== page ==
Day 3 Googs Lake to Track camp
Googs Track was named after Stanley, Gilbert, and John Denton, who built the Track, predominantly with his family. The name ‘Goog’, was Stanley’s nickname, for, as a young lad, he sold eggs for his mother.
On Day Three, the group woke up to a beautiful warm and sunny morning on Googs Lake. The plan was to circumnavigate Googs Lake, then hitch up our campers and head off to Mt Finke. We set off down a curly track and saw various wildlife and flora, ending up at the Lake’s edge. After a short break, we headed back to camp hitched up and set off for the next part of the adventure and we weren’t disappointed!
The phrase, ‘How to get fit fast’ comes to mind when describing the rest of the day! The Track was in bad shape, with bad ruts and holes, and soft sand at the top of the hills. You couldn’t get enough momentum to clear the hill, especially if you towed a camper. Three of the group towed campers, Peter and Lynne, Jim and Lee, Steve and Maria. Greg, Maria, Peter, and Elaine only had their cars and swags, which, in hindsight, was a smart move.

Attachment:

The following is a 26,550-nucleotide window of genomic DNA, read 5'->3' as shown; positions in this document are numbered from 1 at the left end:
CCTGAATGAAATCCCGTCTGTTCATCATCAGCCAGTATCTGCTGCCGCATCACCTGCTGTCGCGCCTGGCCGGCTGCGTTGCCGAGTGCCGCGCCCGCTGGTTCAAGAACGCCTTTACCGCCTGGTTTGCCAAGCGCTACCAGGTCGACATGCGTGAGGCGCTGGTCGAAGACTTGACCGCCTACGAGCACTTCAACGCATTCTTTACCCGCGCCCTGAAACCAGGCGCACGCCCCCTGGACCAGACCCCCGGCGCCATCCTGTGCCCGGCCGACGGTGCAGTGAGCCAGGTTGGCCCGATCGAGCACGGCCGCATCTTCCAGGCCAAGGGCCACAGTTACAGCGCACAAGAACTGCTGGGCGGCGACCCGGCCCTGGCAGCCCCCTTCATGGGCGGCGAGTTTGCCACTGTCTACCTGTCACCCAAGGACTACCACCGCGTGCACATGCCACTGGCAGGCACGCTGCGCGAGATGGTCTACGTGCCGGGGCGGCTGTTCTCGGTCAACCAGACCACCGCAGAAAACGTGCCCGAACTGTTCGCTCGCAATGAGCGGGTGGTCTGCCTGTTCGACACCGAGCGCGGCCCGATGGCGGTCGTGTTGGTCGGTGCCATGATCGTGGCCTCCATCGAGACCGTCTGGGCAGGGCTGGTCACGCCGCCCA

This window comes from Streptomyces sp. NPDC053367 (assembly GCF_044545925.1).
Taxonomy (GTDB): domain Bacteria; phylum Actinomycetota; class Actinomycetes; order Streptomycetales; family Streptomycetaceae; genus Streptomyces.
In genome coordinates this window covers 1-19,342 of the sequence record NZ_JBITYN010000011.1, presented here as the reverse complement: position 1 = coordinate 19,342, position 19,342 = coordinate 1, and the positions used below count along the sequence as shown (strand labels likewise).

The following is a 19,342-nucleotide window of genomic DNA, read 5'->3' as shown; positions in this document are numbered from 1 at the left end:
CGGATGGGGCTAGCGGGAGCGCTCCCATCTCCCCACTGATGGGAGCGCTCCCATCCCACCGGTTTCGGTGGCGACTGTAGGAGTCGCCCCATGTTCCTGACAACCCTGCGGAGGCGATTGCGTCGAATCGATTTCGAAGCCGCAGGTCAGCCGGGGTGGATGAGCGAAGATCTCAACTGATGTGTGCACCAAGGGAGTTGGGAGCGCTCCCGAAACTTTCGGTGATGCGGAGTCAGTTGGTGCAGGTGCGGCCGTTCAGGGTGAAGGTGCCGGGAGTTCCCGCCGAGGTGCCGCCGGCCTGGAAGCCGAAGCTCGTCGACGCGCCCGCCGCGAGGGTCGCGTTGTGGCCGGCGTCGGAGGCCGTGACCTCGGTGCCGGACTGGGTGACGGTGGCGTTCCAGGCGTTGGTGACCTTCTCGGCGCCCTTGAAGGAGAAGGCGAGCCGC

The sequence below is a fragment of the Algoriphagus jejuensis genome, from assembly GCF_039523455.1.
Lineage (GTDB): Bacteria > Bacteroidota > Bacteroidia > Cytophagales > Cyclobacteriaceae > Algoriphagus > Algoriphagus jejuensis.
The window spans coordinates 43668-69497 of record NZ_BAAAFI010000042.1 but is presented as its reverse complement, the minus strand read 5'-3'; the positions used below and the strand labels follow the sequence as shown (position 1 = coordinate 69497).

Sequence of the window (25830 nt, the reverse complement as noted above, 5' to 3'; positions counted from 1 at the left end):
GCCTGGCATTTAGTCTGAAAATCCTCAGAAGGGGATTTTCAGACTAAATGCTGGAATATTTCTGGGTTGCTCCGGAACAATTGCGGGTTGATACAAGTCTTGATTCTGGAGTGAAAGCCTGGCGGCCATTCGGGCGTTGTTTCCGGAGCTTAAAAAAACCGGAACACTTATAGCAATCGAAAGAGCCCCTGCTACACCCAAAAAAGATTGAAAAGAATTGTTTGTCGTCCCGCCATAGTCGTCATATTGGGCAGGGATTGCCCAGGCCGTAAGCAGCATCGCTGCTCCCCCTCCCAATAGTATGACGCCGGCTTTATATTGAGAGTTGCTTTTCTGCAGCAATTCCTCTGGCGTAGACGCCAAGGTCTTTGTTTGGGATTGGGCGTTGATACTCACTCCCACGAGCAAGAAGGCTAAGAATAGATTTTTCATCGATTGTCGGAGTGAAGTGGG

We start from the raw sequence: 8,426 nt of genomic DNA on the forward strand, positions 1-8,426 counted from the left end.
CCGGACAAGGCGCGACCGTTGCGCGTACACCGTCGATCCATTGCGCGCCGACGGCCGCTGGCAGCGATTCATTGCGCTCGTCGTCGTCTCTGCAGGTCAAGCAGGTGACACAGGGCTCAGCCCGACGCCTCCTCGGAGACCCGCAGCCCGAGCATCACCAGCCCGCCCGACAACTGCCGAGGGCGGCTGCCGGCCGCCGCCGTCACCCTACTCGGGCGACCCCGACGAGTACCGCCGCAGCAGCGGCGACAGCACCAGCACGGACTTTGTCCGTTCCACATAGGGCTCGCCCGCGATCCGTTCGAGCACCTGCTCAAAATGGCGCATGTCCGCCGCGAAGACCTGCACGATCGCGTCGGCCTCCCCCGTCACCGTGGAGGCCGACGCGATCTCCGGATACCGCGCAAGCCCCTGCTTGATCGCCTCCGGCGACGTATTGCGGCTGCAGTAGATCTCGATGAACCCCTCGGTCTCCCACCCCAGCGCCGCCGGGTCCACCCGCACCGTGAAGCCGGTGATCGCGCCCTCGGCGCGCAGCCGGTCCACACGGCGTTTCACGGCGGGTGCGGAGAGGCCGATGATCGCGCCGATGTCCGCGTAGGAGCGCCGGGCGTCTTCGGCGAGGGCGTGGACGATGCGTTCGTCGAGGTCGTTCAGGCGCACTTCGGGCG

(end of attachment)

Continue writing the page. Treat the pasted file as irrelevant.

Countless hours was spent on ‘Track Maintenance’ with shovels in hand, in the hot sun. It was hard work! The men became quite expert at it, even in the heat. As we rounded the sandhill, the view was spectacular and soon we could see Mt Finke getting closer. There were desert Poplars and various other flora and fauna, that Peter P made us aware of, having previously catalogued many native species.


After lunch, more track maintenance and digging to get the max tracks under the wheels of the car, to get over the soft tops of the sandhills. Mt Finke was getting closer but not attainable that day, so the plan was to find a spot, off the road to setup camp for the night.
That evening, around the campfire, stories of spilt flour and cutlery going ‘AWOL’ circulated. Things in the car and especially the campers were tossed around. That’s how rough the track had been! Many of us had sore muscles but we were more fit and more determined!

Day 4 Track camp to Mt Finke
After camping just off the Googs track the previous night, we awoke to a chilly morning with ice on the canvas. We left at 9 am heading towards Mt. Finke. Maria D went ahead for her obligatory morning walk. We were relieved when she was spotted further along the track.
Before we could even start, track maintenance was necessary on the first dune. Peter P led the convoy admirably, communicating with us exact details of what lay ahead. The men only had to do some track maintenance twice today! Numerous feral cat, dog, camel, echidna, lizard and goanna prints were evident along the track.